Mississippi Yields Record Turtle
Two state-record softshell turtles turned up this summer in a studyconducted by the DNR and U.S. Fish and Wildlife Servicein Weaver Bottoms, a large backwater of the Mississippi near Winona.
The more spectacular, for sheer size, was a spiny softshell (Apalone spinifera), discovered by Michael Pappas, a 30-year veteran of turtle research in the area, as he waded the shallows to trap turtles, which he weighs, measures, determines the sex of, and marks by drilling small holes along the edge of the shell. The turtles shell, flat and leathery, like a big moldy flapjack, measured 19.25 inches, beating the old state record by 1Ú2 inch. The turtle, a gravid female, weighed 22 pounds and carried 24 ping-pong-ball-size eggs. She was estimated to be 60 to 70 years old.
"It is phenomenal to find a female turtle of this size," according to Jaime Edwards, a DNR nongame wildlife specialist. The DNR Nongame Wildlife Program is helping fund Pappas work to learn more about the number of turtles and the abundance of various species in the area. "Because of the commercial trapping on the Mississippi River, large softshells are hard to come by."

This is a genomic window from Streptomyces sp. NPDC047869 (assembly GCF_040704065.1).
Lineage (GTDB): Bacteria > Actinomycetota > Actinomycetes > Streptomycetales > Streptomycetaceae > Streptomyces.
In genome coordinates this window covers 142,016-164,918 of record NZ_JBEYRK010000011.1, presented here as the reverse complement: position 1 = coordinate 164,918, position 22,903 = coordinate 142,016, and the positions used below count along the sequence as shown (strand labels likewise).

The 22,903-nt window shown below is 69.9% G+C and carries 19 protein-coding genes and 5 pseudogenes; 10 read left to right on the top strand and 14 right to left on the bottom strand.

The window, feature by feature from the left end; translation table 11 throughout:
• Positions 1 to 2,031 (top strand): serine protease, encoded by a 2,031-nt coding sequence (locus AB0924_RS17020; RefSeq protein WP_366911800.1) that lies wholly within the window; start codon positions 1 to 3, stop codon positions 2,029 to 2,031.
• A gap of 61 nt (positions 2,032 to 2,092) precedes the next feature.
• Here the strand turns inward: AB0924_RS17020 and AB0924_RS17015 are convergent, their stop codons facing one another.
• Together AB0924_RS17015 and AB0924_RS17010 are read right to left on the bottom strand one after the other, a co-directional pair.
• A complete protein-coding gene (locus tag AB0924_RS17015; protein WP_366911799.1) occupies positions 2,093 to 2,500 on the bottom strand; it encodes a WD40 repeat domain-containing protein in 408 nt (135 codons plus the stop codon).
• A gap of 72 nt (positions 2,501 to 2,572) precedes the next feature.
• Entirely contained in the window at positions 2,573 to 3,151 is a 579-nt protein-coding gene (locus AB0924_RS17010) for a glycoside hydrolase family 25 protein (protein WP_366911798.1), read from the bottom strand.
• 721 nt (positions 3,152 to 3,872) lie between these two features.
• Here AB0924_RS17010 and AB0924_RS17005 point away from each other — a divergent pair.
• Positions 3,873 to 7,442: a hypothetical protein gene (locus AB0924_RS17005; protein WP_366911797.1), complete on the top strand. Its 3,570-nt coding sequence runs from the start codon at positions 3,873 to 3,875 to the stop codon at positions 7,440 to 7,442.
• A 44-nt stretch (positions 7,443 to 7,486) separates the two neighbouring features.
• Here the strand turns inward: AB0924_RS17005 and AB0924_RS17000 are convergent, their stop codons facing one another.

Turtles are slow to mature. Females of most species begin to reproduce only after they are several years oldsometimes as old as 15. "It is important to retain the larger females in the population because they are the most reproductively active," Edwards said. "As a result, the adult females in turtle populations are critical to the long-term survival of each population."
This summer Pappas also captured a 12.5 inch, 7.5 pound smooth softshell (A. mutica), a state record for that species. That female also carried eggs. Smooth softshells, listed as a species of special concern in the state, are declining in number across Minnesota.
Both record turtles were released near where they were captured.
"In the Mississippi, of more than 2,500 turtles caught in the last two years in the Weaver Bottoms, only 1 percent were smooth softshells," Edwards said. "This indicates things are not looking good habitat-wise for the Weaver Bottoms, which should be crawling with smooth softshells." The smooth softshell prefers swift rivers with lots of aquatic vegetationa description of Weaver Bottoms in years gone by, but not today.
Flooded in the 1930s when the construction of Lock and No. Dam 5 backed up the river, Weaver Bottoms enjoyed a brief surge of productivity. Aquatic vegetation flourished and waterfowl fed in huge flocks. But in recent decades, silt has filled in the backwater. Increasingly turbid water has killed the vegetation. Muddy water has made life difficult for softshell turtle species, which feed by sight on small fish and other aquatic creatures, Edwards said.
The study of Weaver Bottoms, which began in 2001, will help the agencies make decisions on regulation changes and habitat management in and along the Mississippi River.